Wichita, Kansas - If you saw an unusual bright light moving across the sky Wednesday night, chances are, you were looking at a meteor.

A patrol car dash camera in northern Texas captured the falling meteor as it was streaking across the sky around 8 p.m. Wednesday night.

"There was a bright light that was seen in the sky from Wichita through Oklahoma and down into Texas," said director of Lake Afton Observatory, Greg Novacek.

Traveling anywhere from ten to forty miles per second, he estimates it landed in Texas, just south of Waco.

"There was actually a sonic boom heard near Waco from the meteor," said Novacek.

While most meteorites are never found because they land in the ocean, Kansans seem to stumble upon the space rocks more often than others.

"Kansas actually ranks second in the U.S. for recorded meteorite falls and the only state ahead of us is Texas," said Wichita Meteorite Society Founder, Jerry Calvert.

That is because farmers plow up much of the state, exposing the meteorites.

"They claim that every square mile of the earth has a meteorite on it, at least one meteorite , so the trick then comes how you can actually identify them," said Calvert.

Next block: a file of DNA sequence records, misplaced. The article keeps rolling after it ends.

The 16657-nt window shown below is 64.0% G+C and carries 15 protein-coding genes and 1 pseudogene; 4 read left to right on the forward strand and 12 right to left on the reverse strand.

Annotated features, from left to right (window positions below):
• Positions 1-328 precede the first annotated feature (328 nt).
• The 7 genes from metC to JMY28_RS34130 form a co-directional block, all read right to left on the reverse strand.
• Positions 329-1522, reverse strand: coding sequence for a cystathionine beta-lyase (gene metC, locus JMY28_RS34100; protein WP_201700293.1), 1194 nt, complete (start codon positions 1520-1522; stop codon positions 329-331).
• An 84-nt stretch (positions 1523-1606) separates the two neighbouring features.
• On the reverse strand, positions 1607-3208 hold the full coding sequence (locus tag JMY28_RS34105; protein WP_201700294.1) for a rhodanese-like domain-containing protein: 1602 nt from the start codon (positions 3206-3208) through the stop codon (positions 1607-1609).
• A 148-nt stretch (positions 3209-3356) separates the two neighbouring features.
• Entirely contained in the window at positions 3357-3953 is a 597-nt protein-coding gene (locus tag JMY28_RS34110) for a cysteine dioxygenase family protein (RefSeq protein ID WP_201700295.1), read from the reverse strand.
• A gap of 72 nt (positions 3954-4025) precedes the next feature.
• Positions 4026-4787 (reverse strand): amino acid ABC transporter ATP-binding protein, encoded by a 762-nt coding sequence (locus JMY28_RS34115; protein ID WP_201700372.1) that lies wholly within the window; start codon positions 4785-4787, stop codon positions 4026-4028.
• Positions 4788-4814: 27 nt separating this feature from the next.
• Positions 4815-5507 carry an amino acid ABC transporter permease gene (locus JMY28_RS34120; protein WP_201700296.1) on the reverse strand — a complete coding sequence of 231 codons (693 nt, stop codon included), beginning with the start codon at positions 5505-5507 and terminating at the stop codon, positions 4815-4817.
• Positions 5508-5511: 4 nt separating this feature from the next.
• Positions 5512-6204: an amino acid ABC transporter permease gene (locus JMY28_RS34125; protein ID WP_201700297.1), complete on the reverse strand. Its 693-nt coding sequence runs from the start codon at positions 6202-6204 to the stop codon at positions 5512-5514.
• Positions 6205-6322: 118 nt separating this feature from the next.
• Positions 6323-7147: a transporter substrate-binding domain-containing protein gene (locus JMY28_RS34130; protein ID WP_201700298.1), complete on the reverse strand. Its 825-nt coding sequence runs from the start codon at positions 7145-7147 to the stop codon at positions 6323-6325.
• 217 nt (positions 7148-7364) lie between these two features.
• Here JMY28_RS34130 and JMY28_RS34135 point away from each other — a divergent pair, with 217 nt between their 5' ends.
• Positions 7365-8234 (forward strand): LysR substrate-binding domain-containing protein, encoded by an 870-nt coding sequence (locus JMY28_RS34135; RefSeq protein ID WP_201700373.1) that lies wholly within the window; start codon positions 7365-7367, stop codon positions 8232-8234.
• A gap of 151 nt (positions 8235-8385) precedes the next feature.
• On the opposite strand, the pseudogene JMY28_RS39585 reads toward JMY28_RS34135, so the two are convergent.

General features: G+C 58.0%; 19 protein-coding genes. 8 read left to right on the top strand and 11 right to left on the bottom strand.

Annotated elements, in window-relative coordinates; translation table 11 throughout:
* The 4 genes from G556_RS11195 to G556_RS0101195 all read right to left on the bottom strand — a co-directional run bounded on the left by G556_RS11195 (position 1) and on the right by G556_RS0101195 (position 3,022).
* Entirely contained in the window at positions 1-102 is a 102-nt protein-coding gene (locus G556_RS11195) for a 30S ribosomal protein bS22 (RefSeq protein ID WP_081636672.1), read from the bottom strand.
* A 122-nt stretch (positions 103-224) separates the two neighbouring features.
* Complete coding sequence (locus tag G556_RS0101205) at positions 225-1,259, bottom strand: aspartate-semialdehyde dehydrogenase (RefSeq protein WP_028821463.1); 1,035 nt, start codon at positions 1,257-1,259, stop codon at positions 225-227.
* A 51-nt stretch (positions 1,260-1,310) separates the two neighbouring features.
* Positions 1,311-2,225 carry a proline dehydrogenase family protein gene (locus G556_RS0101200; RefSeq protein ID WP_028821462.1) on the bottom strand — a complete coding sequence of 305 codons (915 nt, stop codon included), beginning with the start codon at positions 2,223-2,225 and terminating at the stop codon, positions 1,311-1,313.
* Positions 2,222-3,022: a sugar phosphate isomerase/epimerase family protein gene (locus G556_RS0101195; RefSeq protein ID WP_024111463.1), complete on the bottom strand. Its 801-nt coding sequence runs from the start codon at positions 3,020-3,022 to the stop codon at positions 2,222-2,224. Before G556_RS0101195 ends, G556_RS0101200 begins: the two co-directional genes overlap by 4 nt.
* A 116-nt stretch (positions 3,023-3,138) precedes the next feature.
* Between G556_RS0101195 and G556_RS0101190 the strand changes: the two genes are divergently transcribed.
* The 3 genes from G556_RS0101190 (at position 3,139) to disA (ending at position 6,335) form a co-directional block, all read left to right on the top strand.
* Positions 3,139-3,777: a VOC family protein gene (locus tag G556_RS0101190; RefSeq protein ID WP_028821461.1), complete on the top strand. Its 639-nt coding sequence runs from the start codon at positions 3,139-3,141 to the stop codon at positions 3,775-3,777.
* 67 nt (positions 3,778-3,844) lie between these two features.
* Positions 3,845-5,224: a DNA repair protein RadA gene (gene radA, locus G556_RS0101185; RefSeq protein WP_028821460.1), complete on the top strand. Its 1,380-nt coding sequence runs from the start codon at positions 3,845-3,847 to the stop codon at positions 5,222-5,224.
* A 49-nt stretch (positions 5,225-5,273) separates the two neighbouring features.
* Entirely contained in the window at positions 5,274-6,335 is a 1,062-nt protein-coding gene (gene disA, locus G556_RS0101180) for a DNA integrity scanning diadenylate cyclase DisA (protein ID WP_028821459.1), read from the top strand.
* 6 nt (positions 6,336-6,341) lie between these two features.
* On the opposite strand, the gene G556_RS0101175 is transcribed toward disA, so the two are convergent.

"The best way to check is to get a magnet, and if it sticks, chances are you've found a meteorite," said Novacek.

Meteorites hit earth about once a day, people just usually do not notice them.

Comment: That's a version of 'nothing-to-see-here-folks' we haven't heard before! We here at Sott.net sure notice 'em!

This hit Canada the following night: Halifax 'fireball' probably a meteor

It is true however, that the vast majority aren't paying attention...

© Sott.net

What makes Wednesday night's meteor so special is the fact that people actually saw it, thanks to clear, dark skies, timing, and location.

If you spot a meteor the size of Wednesday night's, you will have about twenty seconds to notice it, whereas a shooting star burns out within about two seconds.